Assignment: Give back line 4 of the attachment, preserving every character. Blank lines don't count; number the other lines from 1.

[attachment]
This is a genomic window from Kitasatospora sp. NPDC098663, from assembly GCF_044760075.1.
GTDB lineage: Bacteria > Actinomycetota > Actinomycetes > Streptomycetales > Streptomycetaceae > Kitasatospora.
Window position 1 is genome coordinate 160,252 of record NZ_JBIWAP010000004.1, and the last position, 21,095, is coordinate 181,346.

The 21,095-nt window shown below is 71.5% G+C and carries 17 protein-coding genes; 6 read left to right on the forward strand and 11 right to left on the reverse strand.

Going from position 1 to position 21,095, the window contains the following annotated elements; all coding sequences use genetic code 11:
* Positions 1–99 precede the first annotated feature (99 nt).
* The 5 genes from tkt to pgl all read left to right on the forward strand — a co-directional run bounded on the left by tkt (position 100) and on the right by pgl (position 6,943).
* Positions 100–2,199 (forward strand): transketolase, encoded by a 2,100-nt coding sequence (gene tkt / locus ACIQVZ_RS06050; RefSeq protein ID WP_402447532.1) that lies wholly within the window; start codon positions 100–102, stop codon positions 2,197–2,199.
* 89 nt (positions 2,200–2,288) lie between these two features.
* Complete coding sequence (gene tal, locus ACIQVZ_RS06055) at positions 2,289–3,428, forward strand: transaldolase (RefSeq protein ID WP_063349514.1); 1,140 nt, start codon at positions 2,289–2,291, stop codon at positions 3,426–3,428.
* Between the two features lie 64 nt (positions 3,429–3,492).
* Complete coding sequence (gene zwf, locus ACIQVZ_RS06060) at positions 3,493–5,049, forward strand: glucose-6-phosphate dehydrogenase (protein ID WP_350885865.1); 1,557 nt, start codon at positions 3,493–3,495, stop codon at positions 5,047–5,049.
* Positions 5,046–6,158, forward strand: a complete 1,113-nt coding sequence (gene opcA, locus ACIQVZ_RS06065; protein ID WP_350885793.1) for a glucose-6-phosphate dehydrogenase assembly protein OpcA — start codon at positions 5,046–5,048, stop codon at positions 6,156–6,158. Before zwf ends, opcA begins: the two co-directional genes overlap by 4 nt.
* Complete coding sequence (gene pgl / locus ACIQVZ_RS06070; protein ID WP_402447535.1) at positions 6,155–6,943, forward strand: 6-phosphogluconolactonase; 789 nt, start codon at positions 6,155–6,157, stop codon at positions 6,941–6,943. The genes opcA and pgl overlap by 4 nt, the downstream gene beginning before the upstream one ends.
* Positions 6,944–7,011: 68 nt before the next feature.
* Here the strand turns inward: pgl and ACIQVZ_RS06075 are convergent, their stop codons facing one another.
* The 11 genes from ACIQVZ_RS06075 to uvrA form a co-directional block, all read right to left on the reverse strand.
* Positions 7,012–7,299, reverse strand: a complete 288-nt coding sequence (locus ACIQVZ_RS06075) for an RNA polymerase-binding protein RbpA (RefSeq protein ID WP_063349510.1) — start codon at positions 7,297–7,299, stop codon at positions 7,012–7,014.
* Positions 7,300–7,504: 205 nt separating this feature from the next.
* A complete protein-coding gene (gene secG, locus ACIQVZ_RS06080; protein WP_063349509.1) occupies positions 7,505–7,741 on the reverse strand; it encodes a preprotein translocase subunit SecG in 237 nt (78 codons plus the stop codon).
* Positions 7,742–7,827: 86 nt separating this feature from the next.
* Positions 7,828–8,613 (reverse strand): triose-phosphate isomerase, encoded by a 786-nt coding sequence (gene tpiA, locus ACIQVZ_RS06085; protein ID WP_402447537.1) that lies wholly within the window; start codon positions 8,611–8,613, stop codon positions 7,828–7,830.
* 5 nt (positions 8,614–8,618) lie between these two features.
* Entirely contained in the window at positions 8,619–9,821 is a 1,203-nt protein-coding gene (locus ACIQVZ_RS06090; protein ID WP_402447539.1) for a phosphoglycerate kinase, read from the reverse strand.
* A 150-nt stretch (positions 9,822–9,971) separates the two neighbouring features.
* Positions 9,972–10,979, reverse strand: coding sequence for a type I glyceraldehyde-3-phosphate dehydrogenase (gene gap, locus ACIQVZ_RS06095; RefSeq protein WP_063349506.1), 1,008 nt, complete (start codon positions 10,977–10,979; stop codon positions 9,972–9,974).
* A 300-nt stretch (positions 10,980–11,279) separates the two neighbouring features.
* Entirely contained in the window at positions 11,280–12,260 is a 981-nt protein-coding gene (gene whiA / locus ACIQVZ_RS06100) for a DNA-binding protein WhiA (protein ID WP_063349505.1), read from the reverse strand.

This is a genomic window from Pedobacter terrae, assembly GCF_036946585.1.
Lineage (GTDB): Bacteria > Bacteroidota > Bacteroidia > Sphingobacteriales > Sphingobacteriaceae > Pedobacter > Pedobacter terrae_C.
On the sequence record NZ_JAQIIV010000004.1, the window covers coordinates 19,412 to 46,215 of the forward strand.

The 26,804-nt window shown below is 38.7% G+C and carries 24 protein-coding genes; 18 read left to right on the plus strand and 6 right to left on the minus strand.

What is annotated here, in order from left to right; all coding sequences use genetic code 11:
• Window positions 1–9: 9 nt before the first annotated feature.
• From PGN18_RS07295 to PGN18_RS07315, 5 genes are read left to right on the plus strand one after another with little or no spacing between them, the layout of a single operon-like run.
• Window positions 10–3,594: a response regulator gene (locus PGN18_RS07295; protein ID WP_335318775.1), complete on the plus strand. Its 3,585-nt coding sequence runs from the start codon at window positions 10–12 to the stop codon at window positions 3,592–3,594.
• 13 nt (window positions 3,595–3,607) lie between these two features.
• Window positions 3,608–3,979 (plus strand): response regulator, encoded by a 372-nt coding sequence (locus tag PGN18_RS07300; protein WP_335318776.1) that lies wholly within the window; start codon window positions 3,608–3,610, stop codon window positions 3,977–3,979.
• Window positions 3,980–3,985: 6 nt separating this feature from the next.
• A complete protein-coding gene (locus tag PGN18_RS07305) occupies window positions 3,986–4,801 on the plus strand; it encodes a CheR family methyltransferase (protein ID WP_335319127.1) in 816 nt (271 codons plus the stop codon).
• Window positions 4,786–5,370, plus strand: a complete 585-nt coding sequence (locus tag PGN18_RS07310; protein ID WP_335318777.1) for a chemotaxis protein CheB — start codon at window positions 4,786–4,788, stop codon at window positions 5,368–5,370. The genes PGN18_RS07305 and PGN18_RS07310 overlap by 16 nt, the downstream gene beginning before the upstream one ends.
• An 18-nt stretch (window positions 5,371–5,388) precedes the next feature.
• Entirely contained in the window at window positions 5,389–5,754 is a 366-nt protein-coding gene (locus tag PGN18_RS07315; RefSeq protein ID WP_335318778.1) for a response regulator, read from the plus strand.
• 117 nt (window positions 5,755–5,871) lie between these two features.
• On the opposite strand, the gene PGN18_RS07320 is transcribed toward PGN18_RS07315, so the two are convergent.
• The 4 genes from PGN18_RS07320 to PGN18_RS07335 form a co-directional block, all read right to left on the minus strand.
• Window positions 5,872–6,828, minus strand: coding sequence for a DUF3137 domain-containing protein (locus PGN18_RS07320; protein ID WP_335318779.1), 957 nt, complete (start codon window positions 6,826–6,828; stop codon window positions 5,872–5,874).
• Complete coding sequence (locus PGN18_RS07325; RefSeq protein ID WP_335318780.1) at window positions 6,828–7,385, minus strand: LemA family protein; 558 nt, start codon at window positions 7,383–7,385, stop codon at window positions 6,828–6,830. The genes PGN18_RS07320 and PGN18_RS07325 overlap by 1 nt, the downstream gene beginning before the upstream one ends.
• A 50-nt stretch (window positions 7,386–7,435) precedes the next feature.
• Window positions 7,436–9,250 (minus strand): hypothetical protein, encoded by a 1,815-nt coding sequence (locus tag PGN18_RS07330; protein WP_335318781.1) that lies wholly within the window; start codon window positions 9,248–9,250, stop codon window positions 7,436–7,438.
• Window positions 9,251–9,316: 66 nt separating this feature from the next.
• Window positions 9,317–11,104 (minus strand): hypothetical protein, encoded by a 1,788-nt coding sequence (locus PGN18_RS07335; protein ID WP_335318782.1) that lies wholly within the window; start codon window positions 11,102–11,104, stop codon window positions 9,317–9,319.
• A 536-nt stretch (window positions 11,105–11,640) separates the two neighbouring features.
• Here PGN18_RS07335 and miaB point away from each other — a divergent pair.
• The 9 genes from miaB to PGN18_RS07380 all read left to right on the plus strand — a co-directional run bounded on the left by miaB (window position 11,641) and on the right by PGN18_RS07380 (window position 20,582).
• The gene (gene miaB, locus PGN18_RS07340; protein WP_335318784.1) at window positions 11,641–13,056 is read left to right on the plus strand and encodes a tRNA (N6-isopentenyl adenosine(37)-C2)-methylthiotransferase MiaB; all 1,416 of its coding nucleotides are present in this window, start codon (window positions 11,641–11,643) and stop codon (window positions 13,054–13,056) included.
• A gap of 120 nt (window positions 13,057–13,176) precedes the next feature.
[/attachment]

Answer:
The 21,095-nt window shown below is 71.5% G+C and carries 17 protein-coding genes; 6 read left to right on the forward strand and 11 right to left on the reverse strand.